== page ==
TVLT is pleased to announce a new contribution agreement with IRCC for fiscal years 2017 – 2020. This agreement will allow the LearnIT2teach Project to continue to provide Edulinc blended learning courseware for LINC classes across Canada, and continue to train teachers to use the courseware to create blended learning classes. The project team will also continue to augment and improve what we offer learners, teachers and LINC service providers.
The LearnIT2teach team will continue to:
Some of the highlights planned for 2017 – 18:
In the early days of the project, nearly all face-to-face training events required our small team of trainers to travel, sometimes long distances, to deliver training events. The project now has a trainer network encompassing seven provinces and comprising 14 trainers, allowing us to minimize travel and maximize our training resources. These trainers not only provide face to face introductions: they also provide online mentoring through the additional stages of training. Get to know the LearnIT2teach team by visiting: http://learnit2teach.ca/wpnew/about-2/our-team/
These are the events we’ve hosted since April 1, 2016:
You can expect specific additional events to be announced through the fall, but we plan to hold our first Stage 1 in Newfoundland and Labrador, and at least one event in PEI, Nova Scotia, New Brunswick, Manitoba, Alberta (Calgary), Alberta (Edmonton) and BC. Most of these will be the Stage 1 introduction to the Edulinc courseware from the learner’s perspective, but a leadership session is scheduled at the Continuing Education School Board Administrators (CESBA) Conference in Toronto in early December. Additional Ontario events are planned in Mississauga and Windsor-Chatham but the project is looking for Stage 1 opportunities to get service providers started with blended learning.
LearnIT2teach Manager of Distributed Learning Jim Edgar has observed attitude changes since the beginning of the project. Blended language learning is now better understood by teachers, even before they enter the training: “In the beginning, people were very curious and exploratory but somewhat skeptical about innovation. Most didn’t understand blended learning and some worried about how sustainable technology innovation was. Today, teachers seem to understand learning technology innovation is here to stay before they even arrive at a Stage 1. Technology-enhanced language learning seems to be better understood, and most people realize that information technology needs to be threaded through LINC classes much like it is through modern life.”
To request a training event or register for online training, please contact Mavis Spencer by email: firstname.lastname@example.org
Like any successful information technology product, Moodle is constantly working to improve. We are happy to announce the project has now migrated all edulinc.org courses to this latest version of our learning management system of choice.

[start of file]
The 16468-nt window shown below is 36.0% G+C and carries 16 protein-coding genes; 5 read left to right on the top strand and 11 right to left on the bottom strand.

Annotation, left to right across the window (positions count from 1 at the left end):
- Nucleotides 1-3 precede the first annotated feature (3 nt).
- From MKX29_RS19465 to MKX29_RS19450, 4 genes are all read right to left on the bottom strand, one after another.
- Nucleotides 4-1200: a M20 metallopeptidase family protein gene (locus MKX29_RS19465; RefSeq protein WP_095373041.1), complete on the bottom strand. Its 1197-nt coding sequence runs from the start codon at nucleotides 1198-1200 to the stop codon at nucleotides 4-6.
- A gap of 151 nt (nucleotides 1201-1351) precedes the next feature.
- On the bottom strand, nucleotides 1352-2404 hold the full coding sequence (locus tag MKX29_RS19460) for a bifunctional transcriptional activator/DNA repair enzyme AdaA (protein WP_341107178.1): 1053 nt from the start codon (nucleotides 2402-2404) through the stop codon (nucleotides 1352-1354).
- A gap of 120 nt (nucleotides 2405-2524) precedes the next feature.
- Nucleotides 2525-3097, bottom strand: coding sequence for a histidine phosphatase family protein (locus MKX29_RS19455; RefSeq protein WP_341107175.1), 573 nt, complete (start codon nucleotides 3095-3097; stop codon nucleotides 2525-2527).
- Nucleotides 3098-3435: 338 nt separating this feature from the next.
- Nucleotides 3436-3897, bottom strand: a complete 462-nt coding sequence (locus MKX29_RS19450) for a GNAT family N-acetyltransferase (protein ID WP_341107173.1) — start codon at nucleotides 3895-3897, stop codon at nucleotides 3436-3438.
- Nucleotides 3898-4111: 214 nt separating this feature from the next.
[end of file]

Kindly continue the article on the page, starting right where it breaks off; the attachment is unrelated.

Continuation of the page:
LearnIT2teach has produced two videos to help you and your learners navigate and take advantage of the major and minor improvements to the LearnIT2teach Moodle:
Among the major and minor changes described in the videos are:
If you are working in an IRCC-funded language training program and you are interested in any of the four stages of teacher training, or the innovation leadership courses we offer to managers and lead teachers, please be in touch with our project Events Coordinator, Mavis Spencer at email@example.com
Once an instructor has completed the Pre-Stage 2 training they can request the appropriate Benchmark Level courseware to use with their students. They contact their mentor and let them know the benchmark level the students are working at and their mentor will make sure the courseware gets set up and they will also pass along the necessary generic student account information.
There’s no doubt working online with low level learners is challenging. For guidance and tips from an Edulinc veteran, be sure to attend this Tutela webinar by Catherine Porter.
Online with Low Level Learners
July 26, 1:00 pm EDT
Presenters: Catherine Porter
Introducing low level learners to computer-based learning is a challenge. Literacy and low level learners can benefit from learning online but often have no exposure to computers. The objective of the webinar is to illustrate how computer literacy and activities can be successfully integrated into teaching plans. The presentation will present learners’ navigation aids that have been implemented in a Literacy/CLB 1 classroom. Participants will view select websites and worksheets.
Catherine Porter has been working with low level ESL students in the TDSB LINC programme for 18 years. Catherine “married” software and classroom instruction in her Level 1 teaching plan for years prior to introducing her Literacy/CLB 1 learners to edulinc.org in May 2014.